Working with Tabular Data

Working with tabular data

At its simplest, tabular data is data that is stored in rows and columns (hence the name “tabular” i.e. in tables), either in a flat file or a database, and usually consists of simple alphanumeric values. CSV/TSV, JSON, XLS(X), and XML are some of the more common formats you’ll find tabular data in, though unfortunately it does still often appear in non machine-readable formats like PDF and DOC and most first be extracted and cleaned before being used.

Converting between data formats

There’s a good chance that you’re going to want to convert your data from the format you’ve found into something a little more modern and useful (like JSON). Mr. Data Converter is a simple web-based tool for converting from Excel, CSV, and TSV to JSON, HTML, MySQL, PHP, Python, Ruby, and more.

For batching up the conversion process to run across many datasets consider the dataconvert command-line tool developed by OKFN Labs for converting from CSV, XLS(X), and JSON to CSV.

If you need even more control consider the Python libraries pandas (which provides a whole data analysis and modelling framework as well), tablib, or any of the Science and Data Analysis libraries listed on Awesome Python.

Cleaning your data

If your data has had humans involved in entering it then it’s probably full of all sorts of small variations in how the data have been entered that you’ll need to clean up before it becomes machine-readable. Fortunately, there are a couple of great tools.

OpenRefine (formerly Google Refine) is a powerful desktop tool for cleaning messy data, transforming it between different tabular data formats, and even integrates with web services via some simple connectors so you can, for example, geocode a bunch of addresses using Google directly in OpenRefine. Check out the School of Data’s simple tutorial on using OpenRefine to see it in action.

Depending on how badly munged your data is a simple old spreadsheet application may get you most of the way to having clean data – as per the excellent A Gentle Introduction to Data Cleaning series from the School of Data. Their Cleaning Data with Spreadsheets walkthrough may also fit the bill.

If out-of-the-box tools aren’t cutting it and you need to dive into code take a look back at some of the Python libraries, like pandas, that we recommended in Converting between data formats. If you’re feeling brave take a look at dedupe, which leverages machine-learning to perform de-duplication and cleansing of data.

And if all else fails you can always fall back to reliable command-line tools like grep, awk, and sed combined with regular expressions. If you need to upskill your regex foo Debuggex and Regexpr should set you on the right path.

Analysing tabular data

So you’ve got a nice clean dataset and now you want to do some analysis on it to understand if reality matches your hypothesis!


Sometimes the simplest tools are the best and a spreadsheet is all you need – Excel is, afterall, the world’s most widely used IDE!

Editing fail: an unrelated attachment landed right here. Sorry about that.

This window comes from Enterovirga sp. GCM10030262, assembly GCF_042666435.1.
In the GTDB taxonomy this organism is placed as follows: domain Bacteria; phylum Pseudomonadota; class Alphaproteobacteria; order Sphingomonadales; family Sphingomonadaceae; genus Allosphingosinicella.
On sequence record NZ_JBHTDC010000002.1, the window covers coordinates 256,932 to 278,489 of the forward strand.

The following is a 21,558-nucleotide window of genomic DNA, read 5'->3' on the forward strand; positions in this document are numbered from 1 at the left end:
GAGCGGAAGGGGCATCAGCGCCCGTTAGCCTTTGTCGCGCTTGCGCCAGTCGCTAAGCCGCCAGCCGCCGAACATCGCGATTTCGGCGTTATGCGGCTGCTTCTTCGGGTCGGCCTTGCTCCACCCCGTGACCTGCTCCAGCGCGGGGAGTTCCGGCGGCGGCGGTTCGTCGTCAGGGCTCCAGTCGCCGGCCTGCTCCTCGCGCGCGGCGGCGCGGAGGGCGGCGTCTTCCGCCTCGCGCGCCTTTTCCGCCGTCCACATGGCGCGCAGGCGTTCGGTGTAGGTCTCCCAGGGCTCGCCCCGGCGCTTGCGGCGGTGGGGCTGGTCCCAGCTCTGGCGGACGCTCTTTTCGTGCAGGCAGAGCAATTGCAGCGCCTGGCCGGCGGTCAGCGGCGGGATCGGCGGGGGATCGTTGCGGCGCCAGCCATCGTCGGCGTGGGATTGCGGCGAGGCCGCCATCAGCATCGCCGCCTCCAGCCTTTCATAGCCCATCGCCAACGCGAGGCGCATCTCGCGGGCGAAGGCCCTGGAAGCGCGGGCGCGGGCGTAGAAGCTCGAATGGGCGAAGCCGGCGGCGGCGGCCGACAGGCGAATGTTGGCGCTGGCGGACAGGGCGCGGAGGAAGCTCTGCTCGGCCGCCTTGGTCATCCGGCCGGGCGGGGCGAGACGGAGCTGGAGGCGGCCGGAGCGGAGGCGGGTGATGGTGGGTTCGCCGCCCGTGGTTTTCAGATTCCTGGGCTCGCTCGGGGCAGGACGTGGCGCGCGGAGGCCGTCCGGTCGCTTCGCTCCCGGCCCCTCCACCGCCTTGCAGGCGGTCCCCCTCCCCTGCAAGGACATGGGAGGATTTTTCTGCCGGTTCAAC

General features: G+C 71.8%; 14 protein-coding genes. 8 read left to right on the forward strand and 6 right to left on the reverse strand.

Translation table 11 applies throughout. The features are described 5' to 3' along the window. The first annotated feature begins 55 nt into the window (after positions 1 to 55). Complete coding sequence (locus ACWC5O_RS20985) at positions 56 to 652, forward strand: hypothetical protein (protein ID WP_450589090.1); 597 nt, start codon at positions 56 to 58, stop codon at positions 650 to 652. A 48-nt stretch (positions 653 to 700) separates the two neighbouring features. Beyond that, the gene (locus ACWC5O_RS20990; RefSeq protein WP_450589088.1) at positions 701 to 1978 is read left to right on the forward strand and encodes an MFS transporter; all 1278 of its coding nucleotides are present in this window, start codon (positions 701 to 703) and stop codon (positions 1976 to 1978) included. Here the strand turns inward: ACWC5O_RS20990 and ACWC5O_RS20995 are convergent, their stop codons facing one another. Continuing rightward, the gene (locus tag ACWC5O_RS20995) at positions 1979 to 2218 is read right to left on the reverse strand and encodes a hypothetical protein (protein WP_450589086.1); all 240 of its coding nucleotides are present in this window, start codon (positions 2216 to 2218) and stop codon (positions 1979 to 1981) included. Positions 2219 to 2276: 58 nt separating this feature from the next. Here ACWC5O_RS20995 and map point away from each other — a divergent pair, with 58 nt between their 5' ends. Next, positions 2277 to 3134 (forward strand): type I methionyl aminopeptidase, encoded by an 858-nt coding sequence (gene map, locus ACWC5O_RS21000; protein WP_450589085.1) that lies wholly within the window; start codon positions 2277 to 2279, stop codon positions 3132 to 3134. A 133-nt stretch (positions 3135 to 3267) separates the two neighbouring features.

The School of Data has an excellent tutorial Using Excel to do precision data journalism. If you really need to get back to first principles their Data Fundamentals series would be well worth a look.

The Sunlight Foundation has a set of good videos as an intro to Data Visualisation in Google Docs which also covers analysis. And finally, check out this rundown of Excel plugins for analysing and visualising data.


When datasets get larger, or the analysis requirements get more complex, you’ll probably find yourself reaching for a database to do the heavy lifting.

The School of Data has a neat little tutorial on Using SQL for Lightweight Data Analysis that’ll get you started. If you’re playing in PostgreSQL you may find its window functions of great use to perform calculations across sets within your data.

For a deep dive on data analysis in PostgreSQL, R, and Python check out this blog post from Zev Ross.

R (Arrr!)

R provides a platform for advanced data analysis to let you discover and visualise trends even in large datasets. If you’re new to R you should start with The Guerilla Guide to Rbasic statistics and graphs in R, and the official Introduction to R. To ease the learning curve check out some of the IDEs for R – RStudioRattle, and Deducer.

The true value of R lies in its huge array of libraries and addons, such as bigvis (visualise up to 10 million data points in mere seconds) and the big list of 10 R packages I wish I knew about earlier.

To get started with charting in R check out the handy Getting Started with Charts in R guide, Simple charts in R tutorial, or some fun putting pictures of Pokemon where their power level is on an X/Y axis.

When it comes to sharing your analysis with the world check out Knitr, for quick and easy report generation, googleVis for making R and Google Charts talk nicely, and Shiny for a full-blown web app framework for R to turn your awesome analyses into a shiny interactive web app (such as this demo).

Visualising tabular data

We’ve already touched on visualisation in a previous section on Resources for building data visualisations.